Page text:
WALNUT CREEK -- As an American wife living abroad in different countries for many years, Nancy Seligman found solace in cookbooks. She collected cookbooks from the various countries she lived in including Scotland, Australia and Bahrain.
But it was often the longing for the familiar that led American women who, because of their husbands' work, raised families abroad. These women often clung together, and Seligman and her fellow expatriates discovered that combining beloved recipes from home with recipes of their newfound culture was the key to feeling at home wherever they were.
The result was cookbooks such as "Chevron International Flavors, Perth, Western Australia," and "Northwood American Wives Club Cookbook," highlighting Seligman's residency in London.
These, along with Seligman's other cookbooks, will be on display at Shadelands Ranch Historical Museum throughout August. Seligman and fellow docents loaned their old and new cookbooks and vintage aprons for the "Cookbooks and Aprons" exhibit.
Cookbooks, say the docents, tell personal stories.
"The entire cookbook carries memories for me," said Seligman, who organized the Northwood American Wives Cookbook when she and her family resided in London in the early 1980s. The cookbook includes traditional English recipes "hoping that this will inspire you to give them a try and enjoy something a little different."
Seligman tried a recipe for Cock-a-leekie soup, a traditional Scottish soup that was given to her by her neighbor at the time. The soup was served during "Robbie Burns Night," a dinner celebrating Scottish poet Robert Burns, Seligman said.
Docent Sylvia Ortlieb included a couple of Chinese cuisine cookbooks by longtime Walnut Creek resident Rhoda Yee, author of "The Chinese Village Cookbook."
"I took classes with her out of her home in the 70s," said Ortlieb of Yee.
While Ortlieb said preparing Chinese cuisine can be time-consuming, she enjoyed making chicken medallions with snow peas.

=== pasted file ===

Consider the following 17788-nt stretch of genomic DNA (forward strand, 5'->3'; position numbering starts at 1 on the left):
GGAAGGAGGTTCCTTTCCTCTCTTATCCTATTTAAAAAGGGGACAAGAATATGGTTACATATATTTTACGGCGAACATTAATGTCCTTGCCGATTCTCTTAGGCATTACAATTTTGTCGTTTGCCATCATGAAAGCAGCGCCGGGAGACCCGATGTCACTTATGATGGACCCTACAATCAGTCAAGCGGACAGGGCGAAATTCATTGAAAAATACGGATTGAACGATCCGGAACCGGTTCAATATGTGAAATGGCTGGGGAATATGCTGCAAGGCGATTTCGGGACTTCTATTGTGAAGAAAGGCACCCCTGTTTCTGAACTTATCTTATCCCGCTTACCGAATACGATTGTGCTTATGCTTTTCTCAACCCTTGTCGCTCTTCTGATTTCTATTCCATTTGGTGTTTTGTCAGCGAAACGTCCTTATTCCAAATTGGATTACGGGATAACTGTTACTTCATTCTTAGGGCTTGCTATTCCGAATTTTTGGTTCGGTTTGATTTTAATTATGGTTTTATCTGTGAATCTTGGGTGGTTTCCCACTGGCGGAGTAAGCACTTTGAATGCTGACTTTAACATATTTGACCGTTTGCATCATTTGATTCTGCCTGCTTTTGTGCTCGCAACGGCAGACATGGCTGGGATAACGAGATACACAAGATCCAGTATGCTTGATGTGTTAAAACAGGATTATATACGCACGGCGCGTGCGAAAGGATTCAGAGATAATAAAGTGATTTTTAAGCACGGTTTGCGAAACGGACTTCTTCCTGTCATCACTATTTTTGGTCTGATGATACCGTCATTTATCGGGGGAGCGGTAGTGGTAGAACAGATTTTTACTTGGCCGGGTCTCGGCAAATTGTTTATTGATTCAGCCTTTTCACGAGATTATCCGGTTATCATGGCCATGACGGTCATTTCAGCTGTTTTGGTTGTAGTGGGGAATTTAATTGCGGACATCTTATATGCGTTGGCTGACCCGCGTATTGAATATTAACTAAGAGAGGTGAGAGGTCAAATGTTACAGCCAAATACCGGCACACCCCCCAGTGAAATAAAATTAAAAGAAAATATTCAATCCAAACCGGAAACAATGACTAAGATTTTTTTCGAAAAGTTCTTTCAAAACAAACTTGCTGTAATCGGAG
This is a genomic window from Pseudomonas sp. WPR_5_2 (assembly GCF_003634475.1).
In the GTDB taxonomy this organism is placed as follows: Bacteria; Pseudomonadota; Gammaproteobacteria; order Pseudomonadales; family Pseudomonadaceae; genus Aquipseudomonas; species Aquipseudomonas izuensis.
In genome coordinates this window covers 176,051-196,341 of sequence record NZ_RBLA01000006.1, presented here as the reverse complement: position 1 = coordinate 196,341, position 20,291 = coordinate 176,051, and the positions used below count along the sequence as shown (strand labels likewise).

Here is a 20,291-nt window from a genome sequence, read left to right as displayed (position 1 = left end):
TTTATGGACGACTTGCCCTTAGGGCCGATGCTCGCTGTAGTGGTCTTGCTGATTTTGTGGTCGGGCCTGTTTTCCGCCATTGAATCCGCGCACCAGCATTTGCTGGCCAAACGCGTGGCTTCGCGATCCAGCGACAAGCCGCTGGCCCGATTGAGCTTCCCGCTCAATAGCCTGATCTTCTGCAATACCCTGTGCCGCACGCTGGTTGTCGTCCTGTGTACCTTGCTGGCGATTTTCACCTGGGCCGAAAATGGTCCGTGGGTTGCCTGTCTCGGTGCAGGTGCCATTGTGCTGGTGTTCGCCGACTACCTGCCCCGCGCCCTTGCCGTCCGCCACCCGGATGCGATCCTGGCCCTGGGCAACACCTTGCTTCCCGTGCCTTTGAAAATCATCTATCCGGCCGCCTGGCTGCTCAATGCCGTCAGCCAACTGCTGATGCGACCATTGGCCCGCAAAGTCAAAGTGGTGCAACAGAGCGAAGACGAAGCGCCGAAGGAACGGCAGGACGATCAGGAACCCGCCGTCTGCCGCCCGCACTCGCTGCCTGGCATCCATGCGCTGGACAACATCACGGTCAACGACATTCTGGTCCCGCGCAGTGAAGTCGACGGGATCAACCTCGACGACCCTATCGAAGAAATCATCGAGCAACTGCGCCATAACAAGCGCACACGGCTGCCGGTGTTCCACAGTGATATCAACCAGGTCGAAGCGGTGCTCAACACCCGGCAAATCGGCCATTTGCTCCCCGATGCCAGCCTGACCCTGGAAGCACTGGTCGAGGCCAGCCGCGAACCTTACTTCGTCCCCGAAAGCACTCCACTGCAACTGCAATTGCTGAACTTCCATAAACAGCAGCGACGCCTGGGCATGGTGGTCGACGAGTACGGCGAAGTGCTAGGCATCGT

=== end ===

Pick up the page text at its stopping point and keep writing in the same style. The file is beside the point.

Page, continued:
"This recipe I got out of the cookbook and was able to make because it was so practical," Ortlieb said. "It required a lot of chopping, though."
Ortlieb also added "The 49er Recipe Book" circa 1970s, from the collection of her family members who were huge fans of the football team. One of the recipes included "BBQ Sauce a la Schreiber," as prepared by former 49ers running back Larry Schreiber.
Some antique and vintage cookbooks on display are from the Shadelands museum collection. These include an 1831 cookbook written in a "not-so-reader-friendly paragraph style." Other antique cookbooks include a 1913 edition of "52 Sunday Dinners" and copies of "Boston Cooking School Cookbook" and "Fannie Farmer Cookbook."
A more contemporary display includes cookbooks dedicated to a singular ingredient. There are cookbooks solely devoted to pomegranates, asparagus and pumpkins. Local reader favorites include "The Breakfast Book" by Walnut Creek's own Marion Cunningham and "A Foreign Affair: An Adventure in Home Cooking" by Barbara Kobsar.
Docent Patty Howard inherited two of her grandmother's turn-of-the-20th-century cookbooks: "The Blue and Gold Cook Book," presented by the Oakland Brewing and Malting Co. circa 1912, and a "Corona Club Cook Book of San Francisco," dated 1910 with the old saw, "How to get a husband, most of us know, how to keep a husband, our cookbook will show."
The same Corona Club Cookbook also listed in "Facts Worth Knowing" that "a pinch of pepper rolled in cotton and saturated in oil will stop earache." Howard said she remembers her mother administering this treatment to her when she was a child.
"I kept asking my mother, 'Why do I have pepper in my ear? How does it work?' " Howard said. "They tell you what's good for earache but they don't explain how or why."
Docent Sheila Rogstad loaned her family's Cornish recipe book as homage to her own Cornish heritage. Rogstad also loaned a 1950s organdy bib apron.
"It wasn't an everyday apron," Rogstad said. "It was only to be worn when you had company."
Priscilla Tudor of Martinez, who became a docent after her recent retirement, displays two aprons that belonged to her mother. Growing up in the Midwest, Tudor remembers being exhausted after helping her mother get the kitchen and dining room ready to receive visitors. Towels, silverware, china, napkins -- all the special stuff had to be used for company.
"I don't think she wore her nice aprons often, only for company," Tudor said. "She used her everyday aprons."
Tudor, who loves to cook and entertain, said she's relieved that in the modern world, things are more low maintenance.
"Thank goodness we're a lot more relaxed now," she said.